More than one billion people have little or no access to electricity, according to data from the nonprofit Sustainable Energy for All.

Which is why the impact of one invention, the “Solar Suitcase”  —a bright blue portable box that pairs with a solar panel to provide light and power specifically for energy-deficient schools and orphanages — has been so transformative in some of the poorest countries on the planet, including Uganda, Congo and Kenya.

“Electricity is essential in schools. For one thing, it enables classes to be taught and students to study at night,” says professor Karina Garbesi, Ph.D., director of the environmental studies program at CSU East Bay and a founding member of the board of directors of We Care Solar, which uses the suitcases to promote safe childbirth in developing countries.

“Overall, electricity improves literacy and educational success rates," adds Dr. Garbesi. "In fact, one Solar Suitcase recipient school reported that for the first time their students were able to pass the high school exams and qualify for higher education. Those first tens of watts can be transformative for the community as a whole.”

One hallmark of Garbesi’s teaching at CSU East Bay is her love of drawing on expertise in disciplines ranging from physics and environmental engineering to economics and social justice. She uses her vast experience to engage students in a labor of love—bringing light to some of the world’s poorest children.

Where others see unscalable walls (or simply tragic circumstances), Garbesi sees life-affirming solutions, and on the largest possible scale.

“Solar…allows us to bring light to parts of the world that [have no light] when the sun goes down,” she says.

“Without power and light, midwives cannot diagnose birth emergencies or contact emergency services, hospitals can’t perform safe surgeries, children can’t read or learn or play, and orphanages are left in the dark. We can solve that—all of that!”

Ever the dedicated educator, she readily sees, too, a powerful link between solar energy and increasing access to possibility for more of her CSU East Bay students.

“Solar is the fastest-growing industry in the nation and probably the world. Think what that means for our students—especially for those living on the margins, for whom a solar education enables entry to economic opportunity,” she says enthusiastically.

“We can simultaneously give our students access to a career and the chance to make a serious, life-transforming impact around the world while saving the planet from climate disruption. It’s beyond win-win!”

A Leading Light

Working in partnership with We Care Solar, Garbesi has turned a course at CSU East Bay into a local and global community engagement project to promote sustainability and social justice.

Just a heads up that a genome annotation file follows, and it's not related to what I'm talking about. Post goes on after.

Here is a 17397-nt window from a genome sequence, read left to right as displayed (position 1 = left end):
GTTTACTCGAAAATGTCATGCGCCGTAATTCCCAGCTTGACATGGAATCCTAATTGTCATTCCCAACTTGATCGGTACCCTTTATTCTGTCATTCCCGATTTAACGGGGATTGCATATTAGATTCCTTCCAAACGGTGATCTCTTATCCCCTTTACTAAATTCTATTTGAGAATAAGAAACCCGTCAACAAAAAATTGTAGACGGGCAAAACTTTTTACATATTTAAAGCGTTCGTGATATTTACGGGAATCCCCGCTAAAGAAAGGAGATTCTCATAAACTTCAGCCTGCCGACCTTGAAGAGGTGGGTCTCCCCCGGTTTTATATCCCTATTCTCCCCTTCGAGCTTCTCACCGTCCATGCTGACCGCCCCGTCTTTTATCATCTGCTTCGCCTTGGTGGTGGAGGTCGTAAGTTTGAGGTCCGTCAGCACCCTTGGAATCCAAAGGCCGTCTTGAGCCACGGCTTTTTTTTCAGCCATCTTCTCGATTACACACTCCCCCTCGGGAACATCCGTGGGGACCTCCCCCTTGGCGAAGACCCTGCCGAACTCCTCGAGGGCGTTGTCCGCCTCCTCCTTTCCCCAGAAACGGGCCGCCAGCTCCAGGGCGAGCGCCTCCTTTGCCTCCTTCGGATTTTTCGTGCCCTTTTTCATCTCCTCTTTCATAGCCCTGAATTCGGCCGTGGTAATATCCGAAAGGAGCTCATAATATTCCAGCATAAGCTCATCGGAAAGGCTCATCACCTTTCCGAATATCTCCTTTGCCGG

Her multi-generation education model operates simultaneously at CSU East Bay and in schools around the campus. Classes center on building the We Share Solar Suitcases developed by We Care Solar for use in schools and orphanages in the world’s poorest countries. 

For their part, students in Garbesi’s “Social Impact through Sustainable Solar Design” course, which she co-teaches with Erik Helgren, Ph.D., an associate professor and chair of CSU East Bay’s physics department, learn about solar energy by building, testing, and troubleshooting the Solar Suitcases.

Explains Garbesi, “[The CSU East Bay students] then share this knowledge with local low-income middle school students at Solar Suitcase-building workshops, assisting teachers who were taught the curriculum the prior summer, while deepening their own knowledge and providing the schoolchildren with a direct link to their local university.”

But what really galvanizes the students, regardless of age, she says, is knowing that once they’ve built their suitcases, the devices will go on to be used in energy-deficient schools and orphanages throughout the developing world.

“Students at all levels learn by hands-on building and are motivated by helping others,” she adds, “and it becomes a platform to understand the bigger picture of energy poverty and sustainability. It also allows us to bring the voices of the underserved into the conversation.”

Core to Garbesi’s ethos is providing access to a quality education, career opportunities, and the resources needed to address gross inequality in socioeconomic level, race, and even affinity for the STEM disciplines.

“The [Solar Suitcase] program has been really transformative, individually and across generations,” she notes.

“The younger kids—80 percent of whom are from lower-income families and are 100 percent under-represented minorities in STEM—see my college students and opportunity, while my [CSU East Bay] students love giving back to their own neighborhoods and being part of the excitement the little kids experience when they turn on their suitcases for the first time.”​

The Power of Community

The demographics of Cal State East Bay students are particularly meaningful to Garbesi.

“More than 50 percent of our students are the first in their families to go to college, and in them there’s a logical connection to solving the problem [of the] widening gap” between rich and poor, she notes.

“The people on the low end are incredibly vulnerable. So it’s a huge question: Do we allow our society to continue to become so polarized? Or do we create the kinds of societies we want to live in?”

For Garbesi, the answer is clear: She wants to be part of a transformation that creates lasting impact. At CSU East Bay, “We have incredible access to a very large community of people who can make a difference. We have the resources,” she says, noting that students, faculty, and those in the nearby communities are highly motivated to make change.

“It’s just a matter of lighting that match.”